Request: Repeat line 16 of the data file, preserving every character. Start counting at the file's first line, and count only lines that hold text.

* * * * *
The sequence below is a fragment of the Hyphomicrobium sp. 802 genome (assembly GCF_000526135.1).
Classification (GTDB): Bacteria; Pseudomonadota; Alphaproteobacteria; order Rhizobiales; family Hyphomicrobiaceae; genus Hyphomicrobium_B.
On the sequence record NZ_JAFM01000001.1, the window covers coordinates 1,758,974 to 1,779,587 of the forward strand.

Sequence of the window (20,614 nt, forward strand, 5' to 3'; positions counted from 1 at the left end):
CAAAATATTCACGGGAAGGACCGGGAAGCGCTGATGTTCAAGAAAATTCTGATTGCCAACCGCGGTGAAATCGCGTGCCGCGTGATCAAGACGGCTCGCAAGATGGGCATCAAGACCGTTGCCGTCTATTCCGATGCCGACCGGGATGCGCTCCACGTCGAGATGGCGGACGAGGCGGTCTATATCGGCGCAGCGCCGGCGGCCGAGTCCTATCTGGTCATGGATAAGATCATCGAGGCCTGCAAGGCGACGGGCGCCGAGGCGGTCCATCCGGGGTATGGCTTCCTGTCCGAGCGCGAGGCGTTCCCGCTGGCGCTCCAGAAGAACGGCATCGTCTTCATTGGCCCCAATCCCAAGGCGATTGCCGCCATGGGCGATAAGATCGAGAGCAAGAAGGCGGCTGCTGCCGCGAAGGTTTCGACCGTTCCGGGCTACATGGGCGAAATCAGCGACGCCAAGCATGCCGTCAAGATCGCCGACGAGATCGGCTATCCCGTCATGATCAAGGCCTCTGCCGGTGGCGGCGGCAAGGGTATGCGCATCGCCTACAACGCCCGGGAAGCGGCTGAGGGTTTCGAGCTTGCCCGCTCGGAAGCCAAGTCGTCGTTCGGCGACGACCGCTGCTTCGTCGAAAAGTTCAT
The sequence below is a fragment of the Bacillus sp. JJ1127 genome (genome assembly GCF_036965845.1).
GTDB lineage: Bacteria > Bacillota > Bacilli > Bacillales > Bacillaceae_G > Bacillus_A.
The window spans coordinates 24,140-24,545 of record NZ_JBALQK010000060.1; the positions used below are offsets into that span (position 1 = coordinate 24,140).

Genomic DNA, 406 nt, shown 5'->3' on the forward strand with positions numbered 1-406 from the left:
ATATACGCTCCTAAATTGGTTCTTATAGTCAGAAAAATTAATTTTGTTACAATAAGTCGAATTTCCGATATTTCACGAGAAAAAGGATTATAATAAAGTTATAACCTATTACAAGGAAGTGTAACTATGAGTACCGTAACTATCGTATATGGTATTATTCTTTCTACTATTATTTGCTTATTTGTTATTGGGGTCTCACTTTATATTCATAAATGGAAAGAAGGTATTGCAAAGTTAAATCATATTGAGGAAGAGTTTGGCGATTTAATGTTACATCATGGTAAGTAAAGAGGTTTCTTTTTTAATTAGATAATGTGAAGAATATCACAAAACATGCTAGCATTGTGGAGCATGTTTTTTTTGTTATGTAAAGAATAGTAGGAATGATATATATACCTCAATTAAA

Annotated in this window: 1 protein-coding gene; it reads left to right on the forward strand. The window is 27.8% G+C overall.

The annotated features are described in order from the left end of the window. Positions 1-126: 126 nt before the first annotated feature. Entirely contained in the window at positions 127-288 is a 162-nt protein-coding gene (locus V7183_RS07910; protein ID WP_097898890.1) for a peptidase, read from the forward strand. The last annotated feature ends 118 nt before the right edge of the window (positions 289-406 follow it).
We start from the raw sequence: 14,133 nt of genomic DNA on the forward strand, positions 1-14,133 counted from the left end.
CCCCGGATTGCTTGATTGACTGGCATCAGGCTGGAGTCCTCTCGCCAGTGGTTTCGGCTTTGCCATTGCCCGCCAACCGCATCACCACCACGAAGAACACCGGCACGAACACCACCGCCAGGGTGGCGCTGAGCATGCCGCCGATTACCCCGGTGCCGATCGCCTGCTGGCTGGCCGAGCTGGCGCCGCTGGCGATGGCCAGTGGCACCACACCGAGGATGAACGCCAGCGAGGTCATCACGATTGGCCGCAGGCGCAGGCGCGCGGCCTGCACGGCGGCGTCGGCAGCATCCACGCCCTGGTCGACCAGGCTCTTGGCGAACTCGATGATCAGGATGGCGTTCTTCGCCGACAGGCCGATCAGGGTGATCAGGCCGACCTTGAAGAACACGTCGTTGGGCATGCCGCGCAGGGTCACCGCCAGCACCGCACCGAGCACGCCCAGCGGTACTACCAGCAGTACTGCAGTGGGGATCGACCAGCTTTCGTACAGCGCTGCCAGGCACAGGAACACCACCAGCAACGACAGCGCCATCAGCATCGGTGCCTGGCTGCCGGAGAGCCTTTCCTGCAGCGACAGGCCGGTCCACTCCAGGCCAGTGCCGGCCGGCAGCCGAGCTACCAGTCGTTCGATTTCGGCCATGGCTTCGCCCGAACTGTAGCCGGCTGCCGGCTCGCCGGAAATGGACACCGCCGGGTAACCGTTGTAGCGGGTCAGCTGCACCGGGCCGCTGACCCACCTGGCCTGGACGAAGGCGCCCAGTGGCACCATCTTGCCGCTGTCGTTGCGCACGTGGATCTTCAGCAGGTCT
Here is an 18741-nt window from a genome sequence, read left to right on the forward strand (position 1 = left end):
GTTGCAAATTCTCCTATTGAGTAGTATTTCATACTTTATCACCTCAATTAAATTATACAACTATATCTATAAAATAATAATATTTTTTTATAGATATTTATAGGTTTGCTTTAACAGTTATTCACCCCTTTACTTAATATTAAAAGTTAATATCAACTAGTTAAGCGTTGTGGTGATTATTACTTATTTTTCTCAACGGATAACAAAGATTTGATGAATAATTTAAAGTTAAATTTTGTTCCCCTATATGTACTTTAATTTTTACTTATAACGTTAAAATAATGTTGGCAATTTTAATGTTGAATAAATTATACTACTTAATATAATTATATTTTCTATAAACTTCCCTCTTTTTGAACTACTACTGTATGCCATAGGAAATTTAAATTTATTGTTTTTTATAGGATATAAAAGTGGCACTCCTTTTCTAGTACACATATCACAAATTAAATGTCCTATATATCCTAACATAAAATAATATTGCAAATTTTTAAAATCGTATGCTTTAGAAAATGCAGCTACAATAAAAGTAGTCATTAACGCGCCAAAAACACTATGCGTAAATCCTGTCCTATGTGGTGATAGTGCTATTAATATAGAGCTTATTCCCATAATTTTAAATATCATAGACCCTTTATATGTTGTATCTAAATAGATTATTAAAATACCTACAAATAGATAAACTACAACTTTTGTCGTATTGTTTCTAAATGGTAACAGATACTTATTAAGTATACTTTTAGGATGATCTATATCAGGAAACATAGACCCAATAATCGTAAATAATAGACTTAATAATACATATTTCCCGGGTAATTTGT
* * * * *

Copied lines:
GTTGCAAATTCTCCTATTGAGTAGTATTTCATACTTTATCACCTCAATTAAATTATACAACTATATCTATAAAATAATAATATTTTTTTATAGATATTTATAGGTTTGCTTTAACAGTTATTCACCCCTTTACTTAATATTAAAAGTTAATATCAACTAGTTAAGCGTTGTGGTGATTATTACTTATTTTTCTCAACGGATAACAAAGATTTGATGAATAATTTAAAGTTAAATTTTGTTCCCCTATATGTACTTTAATTTTTACTTATAACGTTAAAATAATGTTGGCAATTTTAATGTTGAATAAATTATACTACTTAATATAATTATATTTTCTATAAACTTCCCTCTTTTTGAACTACTACTGTATGCCATAGGAAATTTAAATTTATTGTTTTTTATAGGATATAAAAGTGGCACTCCTTTTCTAGTACACATATCACAAATTAAATGTCCTATATATCCTAACATAAAATAATATTGCAAATTTTTAAAATCGTATGCTTTAGAAAATGCAGCTACAATAAAAGTAGTCATTAACGCGCCAAAAACACTATGCGTAAATCCTGTCCTATGTGGTGATAGTGCTATTAATATAGAGCTTATTCCCATAATTTTAAATATCATAGACCCTTTATATGTTGTATCTAAATAGATTATTAAAATACCTACAAATAGATAAACTACAACTTTTGTCGTATTGTTTCTAAATGGTAACAGATACTTATTAAGTATACTTTTAGGATGATCTATATCAGGAAACATAGACCCAATAATCGTAAATAATAGACTTAATAATACATATTTCCCGGGTAATTTGT